Propelled by globalization, world attention today is centered on two emerging market economies, India and China. China's managed liberalization has allowed it to achieve more rapid growth and has attracted a larger portion of direct foreign investment. India, with its messy democracy and nod to individualism in recent times promises a more exciting market environment with greater potential for future growth. The liberalization of the Indian economy since 1991 has exposed Indian firms to foreign competition and foreign investment. As a result, the information needs required by both managers and investors have changed. A first step in this process is the demand for transparency in the financial reporting. This transparency is rapidly occurring in India as the country catapults into becoming a major economic power propelled on by the combined forces of the technological revolution, the opening up of its borders and the privatization of many infrastructure industries such as transportation and communication. This paper addresses the adoption and applicability of International Accounting Standards (IAS) and International Financial Reporting Standards (IFRS), issued by the International Accounting Standards Board (IASB) to India.3 Specifically, the paper highlights some major areas where the country lacked harmonization with IAS in 1993 and the rapid congruence with IAS in the decade that followed. The attempt to achieve congruence with IAS appears to be more a by-product of the country's rapid economic growth rather than its catalyst. However, continued growth and the attraction of foreign capital to domestic ventures will depend on the transparency of the financial dealings. The Institute of the Chartered Accountants of India, (ICAI), India's standard setting body, is increasingly attempting to provide this transparency by revisions and additions to accounting standards, and by Exposure Drafts which aim to bring India more in line with International Financial Reporting Standards. The focus of this paper is on the evolution of these Indian Accounting Standards.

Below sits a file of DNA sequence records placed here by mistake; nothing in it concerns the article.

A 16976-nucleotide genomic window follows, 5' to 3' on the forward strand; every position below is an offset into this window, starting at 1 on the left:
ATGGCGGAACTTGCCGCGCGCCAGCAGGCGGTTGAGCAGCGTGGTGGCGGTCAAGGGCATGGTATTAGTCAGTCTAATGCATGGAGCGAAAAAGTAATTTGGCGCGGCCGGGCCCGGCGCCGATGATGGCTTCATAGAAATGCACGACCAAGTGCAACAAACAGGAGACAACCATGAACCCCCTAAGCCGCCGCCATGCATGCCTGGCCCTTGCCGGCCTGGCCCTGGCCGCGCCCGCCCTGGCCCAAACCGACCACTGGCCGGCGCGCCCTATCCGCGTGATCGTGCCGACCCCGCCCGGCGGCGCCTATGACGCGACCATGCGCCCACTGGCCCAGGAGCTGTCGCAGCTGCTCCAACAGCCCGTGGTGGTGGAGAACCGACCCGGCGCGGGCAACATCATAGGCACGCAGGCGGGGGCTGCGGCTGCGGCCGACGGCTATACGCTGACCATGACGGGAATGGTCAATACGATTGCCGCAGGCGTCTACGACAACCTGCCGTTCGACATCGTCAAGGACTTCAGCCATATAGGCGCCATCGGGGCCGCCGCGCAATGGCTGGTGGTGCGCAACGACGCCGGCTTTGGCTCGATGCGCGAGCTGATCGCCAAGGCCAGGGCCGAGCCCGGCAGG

2. Literature review
In order to effectively review the literature with regards to harmonization of accounting standards in general, it is deemed appropriate to first examine the International Accounting Standards Board's (IASB) position, reasons for harmonization, and recent efforts towards this goal. Epstein and Mirza (1997) define the IASB's goals as first, to promote the acceptance of proposed accounting standards across the world; and second, to continue improvement in the harmonization of accounting standards, regulations, and procedures. As of 1990, sixteen countries had achieved 100% conformance with the thirty IAS that existed at the time, and seven developing countries such as Pakistan and Malaysia had adopted IAS fully as their own national standards (Gernon, Purvis, & Diamond, 1990). As of October 2007, a total of seventy-three countries have made IFRS a requirement for reporting for domestic listed companies.
Despite this seemingly widespread acceptance, some research suspects the irrelevance or inapplicability of common standards in certain national environments ([Larson and Kenny, 1996], [Larson and Kenny, 1995, Summer] and [Fechner and Kilgore, 1994]). Based on their research, Larson and Kenny (1996) conclude that the adoption of IAS depend on a country's economic development theory, and its proposed level of adoption of the IAS. They also find no support for the hypothesis that there is a positive correlation between adoption of IAS and level of economic growth, and between adoption of IAS and level of equity market development (Larson & Kenny, 1995).
In a panel discussion of policy setters concerning harmonization of accounting standards in 1990, several panel members noted that harmonization of accounting standards may not be appropriate or cost effective. They suggested large, multinational companies around the globe had...
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